On Sun, Feb 10, 2019 at 10:06 AM Kyle Lahnakoski firstname.lastname@example.org wrote:
but none of these are as elegant or readable as the vectorized syntax
result = process.(vector .+ sequence) .* items
I've a bit lost track of who is proposing what, but this looks like an
extra set of operators: ".*", ".+" etc. for vectorized operations.
So I want to point out that is was proposed way back when for numpy:
MATLAB for instance, has a the usual operators: *, +, etc meaning "matrix math", and then another set of "itemwise" operators with a "dot form: .*, .+ . - for "itemwise" math.
numpy, on the other other had uses the regular operators for itemwise operations (what we're calling vectorized here), and Python lacked an extra set of operators that could be used for matrix math. Adding another full set (.*, .+, etc) was discussed A LOT and the Python community did not want that.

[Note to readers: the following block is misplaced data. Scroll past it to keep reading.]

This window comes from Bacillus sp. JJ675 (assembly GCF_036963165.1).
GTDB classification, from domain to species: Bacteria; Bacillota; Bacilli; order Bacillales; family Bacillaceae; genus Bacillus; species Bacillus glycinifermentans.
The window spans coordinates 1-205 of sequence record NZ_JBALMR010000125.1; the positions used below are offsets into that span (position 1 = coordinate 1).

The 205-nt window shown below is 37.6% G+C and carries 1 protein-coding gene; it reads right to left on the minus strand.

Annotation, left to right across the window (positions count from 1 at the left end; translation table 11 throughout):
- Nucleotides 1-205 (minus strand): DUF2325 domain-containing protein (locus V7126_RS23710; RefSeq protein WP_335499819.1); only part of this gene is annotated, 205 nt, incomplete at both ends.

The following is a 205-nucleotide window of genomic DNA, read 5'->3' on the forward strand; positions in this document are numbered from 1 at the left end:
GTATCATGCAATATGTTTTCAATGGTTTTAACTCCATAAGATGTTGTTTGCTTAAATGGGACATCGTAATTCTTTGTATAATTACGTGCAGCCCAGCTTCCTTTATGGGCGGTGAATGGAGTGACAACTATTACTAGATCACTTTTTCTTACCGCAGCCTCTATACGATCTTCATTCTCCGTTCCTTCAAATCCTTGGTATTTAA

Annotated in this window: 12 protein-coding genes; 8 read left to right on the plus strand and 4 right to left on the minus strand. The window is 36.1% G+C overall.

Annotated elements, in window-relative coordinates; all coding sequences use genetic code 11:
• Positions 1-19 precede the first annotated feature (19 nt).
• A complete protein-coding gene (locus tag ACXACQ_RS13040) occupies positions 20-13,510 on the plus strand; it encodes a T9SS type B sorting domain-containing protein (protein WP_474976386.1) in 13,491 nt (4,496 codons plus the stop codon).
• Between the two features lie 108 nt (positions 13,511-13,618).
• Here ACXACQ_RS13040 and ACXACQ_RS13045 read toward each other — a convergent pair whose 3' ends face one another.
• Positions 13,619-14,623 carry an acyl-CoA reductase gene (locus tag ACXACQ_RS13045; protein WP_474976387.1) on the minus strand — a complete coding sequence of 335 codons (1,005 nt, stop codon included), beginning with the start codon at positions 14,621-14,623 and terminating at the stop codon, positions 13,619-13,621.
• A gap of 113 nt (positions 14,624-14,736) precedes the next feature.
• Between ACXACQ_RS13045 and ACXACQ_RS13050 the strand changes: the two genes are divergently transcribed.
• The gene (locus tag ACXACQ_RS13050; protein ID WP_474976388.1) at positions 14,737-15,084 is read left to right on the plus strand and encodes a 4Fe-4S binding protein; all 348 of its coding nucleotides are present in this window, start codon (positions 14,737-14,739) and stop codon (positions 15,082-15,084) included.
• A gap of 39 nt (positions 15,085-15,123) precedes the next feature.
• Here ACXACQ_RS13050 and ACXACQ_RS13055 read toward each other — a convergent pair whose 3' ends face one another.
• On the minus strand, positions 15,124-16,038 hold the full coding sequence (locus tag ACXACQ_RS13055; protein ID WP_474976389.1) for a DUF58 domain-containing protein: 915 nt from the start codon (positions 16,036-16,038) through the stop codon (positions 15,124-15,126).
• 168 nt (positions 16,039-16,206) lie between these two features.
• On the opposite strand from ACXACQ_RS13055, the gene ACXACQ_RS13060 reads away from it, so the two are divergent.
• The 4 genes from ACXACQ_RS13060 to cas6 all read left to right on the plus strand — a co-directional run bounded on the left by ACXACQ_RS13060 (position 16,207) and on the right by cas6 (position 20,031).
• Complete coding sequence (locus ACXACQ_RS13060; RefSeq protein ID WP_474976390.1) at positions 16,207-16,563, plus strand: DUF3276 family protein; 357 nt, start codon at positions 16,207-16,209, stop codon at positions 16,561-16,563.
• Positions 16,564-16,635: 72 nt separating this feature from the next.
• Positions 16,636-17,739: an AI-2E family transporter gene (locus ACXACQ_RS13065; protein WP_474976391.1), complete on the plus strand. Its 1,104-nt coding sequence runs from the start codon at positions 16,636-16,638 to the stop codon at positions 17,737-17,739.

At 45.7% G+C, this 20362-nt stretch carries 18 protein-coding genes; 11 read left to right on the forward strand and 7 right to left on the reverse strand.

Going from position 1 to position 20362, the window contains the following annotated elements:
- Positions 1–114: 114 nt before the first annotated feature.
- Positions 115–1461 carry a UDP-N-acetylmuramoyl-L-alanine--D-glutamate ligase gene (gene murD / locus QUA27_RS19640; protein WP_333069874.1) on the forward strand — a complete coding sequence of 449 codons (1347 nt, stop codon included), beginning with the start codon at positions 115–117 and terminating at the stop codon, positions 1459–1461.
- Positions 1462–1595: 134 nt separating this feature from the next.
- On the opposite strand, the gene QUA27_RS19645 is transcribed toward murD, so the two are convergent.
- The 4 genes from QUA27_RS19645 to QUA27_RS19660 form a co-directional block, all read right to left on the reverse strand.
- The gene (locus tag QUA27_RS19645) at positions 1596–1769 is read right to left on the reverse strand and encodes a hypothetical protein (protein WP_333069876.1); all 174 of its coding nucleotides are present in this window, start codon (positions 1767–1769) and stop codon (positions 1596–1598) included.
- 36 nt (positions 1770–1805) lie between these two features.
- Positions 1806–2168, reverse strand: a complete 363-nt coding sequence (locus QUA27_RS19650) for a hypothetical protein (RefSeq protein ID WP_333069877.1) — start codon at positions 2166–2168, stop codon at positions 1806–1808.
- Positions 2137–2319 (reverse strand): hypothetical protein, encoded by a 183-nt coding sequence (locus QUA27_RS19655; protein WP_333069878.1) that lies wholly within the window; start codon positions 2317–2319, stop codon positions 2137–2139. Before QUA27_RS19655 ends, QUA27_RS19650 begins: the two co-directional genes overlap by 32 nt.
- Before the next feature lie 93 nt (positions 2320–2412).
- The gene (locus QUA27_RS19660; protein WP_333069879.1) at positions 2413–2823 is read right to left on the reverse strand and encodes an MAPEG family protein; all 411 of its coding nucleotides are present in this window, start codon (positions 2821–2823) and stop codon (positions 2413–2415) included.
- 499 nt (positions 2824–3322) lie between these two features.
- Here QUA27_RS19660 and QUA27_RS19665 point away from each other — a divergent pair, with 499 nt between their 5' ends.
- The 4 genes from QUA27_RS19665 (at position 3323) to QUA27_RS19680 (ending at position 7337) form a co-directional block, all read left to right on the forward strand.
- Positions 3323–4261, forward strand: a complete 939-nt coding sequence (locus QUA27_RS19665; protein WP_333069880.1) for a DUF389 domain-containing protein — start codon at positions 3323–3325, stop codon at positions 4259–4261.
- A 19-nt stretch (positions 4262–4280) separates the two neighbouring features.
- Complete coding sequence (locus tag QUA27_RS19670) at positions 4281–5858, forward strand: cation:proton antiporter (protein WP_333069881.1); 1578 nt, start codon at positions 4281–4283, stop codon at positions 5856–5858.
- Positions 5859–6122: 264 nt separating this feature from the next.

Then someone had the brilliant observation that matrix multiplication was teh only one that was really useful and presto! the @ operator was born.
Anyway -- just suggesting that a full set of "vectorized" operators will liley see a lot of resistance. And for my part, having mean the opposite of what it does for numpy would be unfortunate as well.
I am interested in vector operations. I have situations where I want to
perform some conceptually simple operations on a series of not-defined-by-me objects to make a series of conclusions. The calculations can be done succinctly in SQL, but Python makes them difficult.
Bringing real world examples of this would be a good idea for this discussion
I'm inclined to think that something like pandas (maybe more generally SQL -like that the number crunching focus of Pandas) might be better than new syntax for the language -- but only real examples will tell.
I don't work with data like that much, but I"m pretty sure I've seen Python packages that to attempt to address these use cases. (that being querying and processing tabular data)